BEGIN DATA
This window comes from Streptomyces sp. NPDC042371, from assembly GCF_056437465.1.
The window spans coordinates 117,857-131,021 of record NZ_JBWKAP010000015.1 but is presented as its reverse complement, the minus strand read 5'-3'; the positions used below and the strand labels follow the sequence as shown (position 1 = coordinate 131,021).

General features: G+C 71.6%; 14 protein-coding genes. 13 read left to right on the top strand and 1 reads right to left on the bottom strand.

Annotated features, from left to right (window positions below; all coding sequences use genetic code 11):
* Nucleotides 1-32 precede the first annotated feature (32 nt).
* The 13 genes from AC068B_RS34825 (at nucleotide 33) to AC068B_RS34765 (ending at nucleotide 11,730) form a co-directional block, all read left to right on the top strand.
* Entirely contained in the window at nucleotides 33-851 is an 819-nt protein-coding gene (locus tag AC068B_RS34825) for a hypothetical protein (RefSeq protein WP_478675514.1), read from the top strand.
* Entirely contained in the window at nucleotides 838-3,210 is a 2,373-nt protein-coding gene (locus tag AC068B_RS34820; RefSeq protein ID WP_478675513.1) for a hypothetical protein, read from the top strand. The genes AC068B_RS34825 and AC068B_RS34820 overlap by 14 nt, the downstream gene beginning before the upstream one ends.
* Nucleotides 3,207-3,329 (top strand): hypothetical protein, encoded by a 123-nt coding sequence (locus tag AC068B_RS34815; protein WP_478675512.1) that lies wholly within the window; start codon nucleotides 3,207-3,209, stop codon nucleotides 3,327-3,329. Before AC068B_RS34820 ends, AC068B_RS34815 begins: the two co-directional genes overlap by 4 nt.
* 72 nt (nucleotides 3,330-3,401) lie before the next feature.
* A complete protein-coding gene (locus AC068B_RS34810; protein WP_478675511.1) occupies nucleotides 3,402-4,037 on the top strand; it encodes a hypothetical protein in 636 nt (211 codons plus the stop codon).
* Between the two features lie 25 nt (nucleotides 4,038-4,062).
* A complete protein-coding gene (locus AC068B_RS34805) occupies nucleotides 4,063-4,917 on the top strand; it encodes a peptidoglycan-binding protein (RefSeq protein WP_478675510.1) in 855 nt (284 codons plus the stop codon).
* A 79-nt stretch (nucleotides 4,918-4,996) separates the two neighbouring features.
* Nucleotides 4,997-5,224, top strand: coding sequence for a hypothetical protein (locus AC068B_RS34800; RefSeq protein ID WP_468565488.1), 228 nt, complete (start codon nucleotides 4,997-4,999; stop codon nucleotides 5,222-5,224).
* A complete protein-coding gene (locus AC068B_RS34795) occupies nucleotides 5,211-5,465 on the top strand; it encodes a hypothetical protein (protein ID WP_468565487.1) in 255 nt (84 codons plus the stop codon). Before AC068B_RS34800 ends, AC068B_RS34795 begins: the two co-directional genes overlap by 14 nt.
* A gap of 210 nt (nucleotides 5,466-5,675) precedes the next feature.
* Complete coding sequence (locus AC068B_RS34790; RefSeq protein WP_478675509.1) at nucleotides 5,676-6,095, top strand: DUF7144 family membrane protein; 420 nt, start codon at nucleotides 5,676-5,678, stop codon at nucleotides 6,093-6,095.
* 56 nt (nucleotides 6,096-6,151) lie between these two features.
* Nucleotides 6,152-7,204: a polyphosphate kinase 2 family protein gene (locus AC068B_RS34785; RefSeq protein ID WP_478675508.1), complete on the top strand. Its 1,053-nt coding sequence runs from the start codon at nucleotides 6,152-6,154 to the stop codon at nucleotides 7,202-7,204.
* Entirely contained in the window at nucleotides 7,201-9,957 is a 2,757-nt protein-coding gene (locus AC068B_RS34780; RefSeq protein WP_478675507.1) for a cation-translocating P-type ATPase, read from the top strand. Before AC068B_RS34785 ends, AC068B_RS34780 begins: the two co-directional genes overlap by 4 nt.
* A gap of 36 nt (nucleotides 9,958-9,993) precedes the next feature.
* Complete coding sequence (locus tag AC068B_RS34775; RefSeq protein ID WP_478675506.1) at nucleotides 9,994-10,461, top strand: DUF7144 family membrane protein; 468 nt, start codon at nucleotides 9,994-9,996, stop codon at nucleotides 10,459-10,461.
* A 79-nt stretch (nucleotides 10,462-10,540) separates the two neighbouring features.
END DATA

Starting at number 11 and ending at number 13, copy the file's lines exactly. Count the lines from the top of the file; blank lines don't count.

* A complete protein-coding gene (locus AC068B_RS34810; protein WP_478675511.1) occupies nucleotides 3,402-4,037 on the top strand; it encodes a hypothetical protein in 636 nt (211 codons plus the stop codon).
* Between the two features lie 25 nt (nucleotides 4,038-4,062).
* A complete protein-coding gene (locus AC068B_RS34805) occupies nucleotides 4,063-4,917 on the top strand; it encodes a peptidoglycan-binding protein (RefSeq protein WP_478675510.1) in 855 nt (284 codons plus the stop codon).